Gwen Stefani turns dark moments into beautiful art

Gwen Stefani wrote her album “This Is What the Truth Feels Like” in the wake of her highly publicized breakup. (Courtesy Jamie Nelson)

Gwen Stefani wrote her album “This Is What the Truth Feels Like” in the wake of her highly publicized breakup. (Courtesy Jamie Nelson)

Gwen Stefani was at the end of her rope when her 13-year marriage to rock star Gavin Rossdale dissolved last year.

“I literally was in the middle of hell in my own personal life,” she says. “I just wanted to get under the covers and eat pizza and cry. But when I was at my darkest hour, it was all about trying to figure out, ‘What is my purpose or gift?’ I remember thinking, ‘God, I’ve got to turn this into something beautiful. I have to make art out of this.’”

The result is the three-time Grammy winner’s third solo album, “This Is What the Truth Feels Like,” which debuted at No. 1.

Stefani, who replaced Rossdale with her former “The Voice” costar Blake Shelton, is happier than ever today, and ready to share the love with fans, doing it on her “This Is What the Truth Feels Like Tour,” which makes its way to the Shoreline Amphitheatre on Saturday.

The “Rich Girl,” “What Are You Waiting For?” and “Hollaback Girl” singer had been flirting with the idea of touring for quite sometime, but needed new music first. Her pain provided plenty of source material.

When Stefani’s marriage finally unraveled, she remembered how penning tracks such as “Don’t Speak,” “Sunday Morning” and “Hey You!” on No Doubt’s 1995 breakthrough album “Tragic Kingdom” helped her through her breakup with bandmate Tony Kanal.

She hoped this creative outlet would save her from heartache again.

“I just wanted it to be my words, my feelings and what I was going through,” she says. “With ‘Tragic Kingdom,’ songs just came out of me, because I’m devastated that my best friend doesn’t want to be with me anymore. I was also in a really desperate place on this album, where all I have left is my music, so if I do that, maybe I’ll survive.”

These days a more joyful Stefani promises her newfound exuberance will be reflected in her first show in seven years, which includes a brand-new live band, eight dancers, countless costume changes and spectacular visuals, courtesy of her longtime video director Sophie Muller.

“To be able to get up there on stage and feel that love and give that love, there’s something quite satisfying and healing,” she says. “It’s going to be something that’s going to make me feel super empowered.”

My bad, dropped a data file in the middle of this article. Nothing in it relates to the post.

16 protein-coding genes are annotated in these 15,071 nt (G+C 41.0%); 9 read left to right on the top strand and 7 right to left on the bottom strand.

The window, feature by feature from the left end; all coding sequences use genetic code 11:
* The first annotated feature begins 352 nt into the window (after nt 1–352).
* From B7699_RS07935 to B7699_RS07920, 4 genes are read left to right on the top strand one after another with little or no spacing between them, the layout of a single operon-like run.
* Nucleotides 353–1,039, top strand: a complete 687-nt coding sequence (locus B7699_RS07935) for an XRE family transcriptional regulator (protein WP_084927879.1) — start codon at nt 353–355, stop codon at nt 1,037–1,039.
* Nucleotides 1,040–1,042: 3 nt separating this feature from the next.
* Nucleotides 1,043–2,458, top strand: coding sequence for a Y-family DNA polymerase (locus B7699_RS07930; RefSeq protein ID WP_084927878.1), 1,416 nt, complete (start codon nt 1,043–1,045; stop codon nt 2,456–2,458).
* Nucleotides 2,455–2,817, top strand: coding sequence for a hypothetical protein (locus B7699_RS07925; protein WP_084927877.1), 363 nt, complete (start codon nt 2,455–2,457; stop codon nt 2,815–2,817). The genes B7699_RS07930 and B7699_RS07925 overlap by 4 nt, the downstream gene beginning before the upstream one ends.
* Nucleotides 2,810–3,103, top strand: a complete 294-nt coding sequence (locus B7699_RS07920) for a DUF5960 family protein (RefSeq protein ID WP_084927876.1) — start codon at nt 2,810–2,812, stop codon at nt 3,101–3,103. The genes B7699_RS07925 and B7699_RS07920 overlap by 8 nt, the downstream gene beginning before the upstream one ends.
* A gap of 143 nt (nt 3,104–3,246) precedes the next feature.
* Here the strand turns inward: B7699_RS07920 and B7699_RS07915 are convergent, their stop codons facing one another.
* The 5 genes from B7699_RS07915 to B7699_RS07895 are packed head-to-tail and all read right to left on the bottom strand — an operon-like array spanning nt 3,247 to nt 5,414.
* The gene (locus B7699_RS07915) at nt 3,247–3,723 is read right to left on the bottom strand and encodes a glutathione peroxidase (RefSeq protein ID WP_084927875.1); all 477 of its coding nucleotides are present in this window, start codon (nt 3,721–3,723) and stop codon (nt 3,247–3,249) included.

IF YOU GO
Gwen Stefani
Where: Shoreline Amphitheatre, 1 Amphitheatre Parkway, Mountain View
When: 7 p.m. Oct. 8
Tickets: $29.95 to $162
Contact: www.livenation.com

Blake SheltonGwen StefaniHollaback GirlNo DoubtPop MusicThis Is What the Truth Feels Like

Just Posted

Dominion Voting Systems, a Denver-based vendor, is under contract to supply voting machines for elections in San Francisco. (Kevin N. Hume/Examiner file)
Is San Francisco’s elections director impeding voting machine progress?

Open source technology could break up existing monopoly

The 49ers take on the Packers in Week 3 of the NFL season, before heading into a tough stretch of divisional opponents. (Courtesy San Francisco 49ers)
‘Good for Ball’ or ‘Bad for Ball’ — A Niners analysis

By Mychael Urban Special to The Examiner What’s the first thing that… Continue reading

Health experts praised Salesforce for keeping its Dreamforce conference at Moscone Center outdoors and on a small scale. (Kevin N. Hume/The Examiner)
Happy birthday, Marc Benioff. Your company did the right thing

Salesforce kept Dreamforce small, which made all kinds of sense

Former San Francisco Mayor Willie Brown, pictured with Rose Pak in 2014, says the late Chinatown activist was “helping to guide the community away from the divisions, politically.”
Willie and Rose: How an alliance for the ages shaped SF

How the Mayor and Chinatown activist shaped San Francisco, then and now

The Grove in Golden Gate Park is maintained largely by those who remember San Francisco’s 20,000 AIDS victims.<ins> (Open Eye Pictures/New York Times)</ins>
Looking at COVID through the SF prism of AIDS

AIDS took 40 years to claim 700,000 lives. COVID surpassed that number in 21 months

Most Read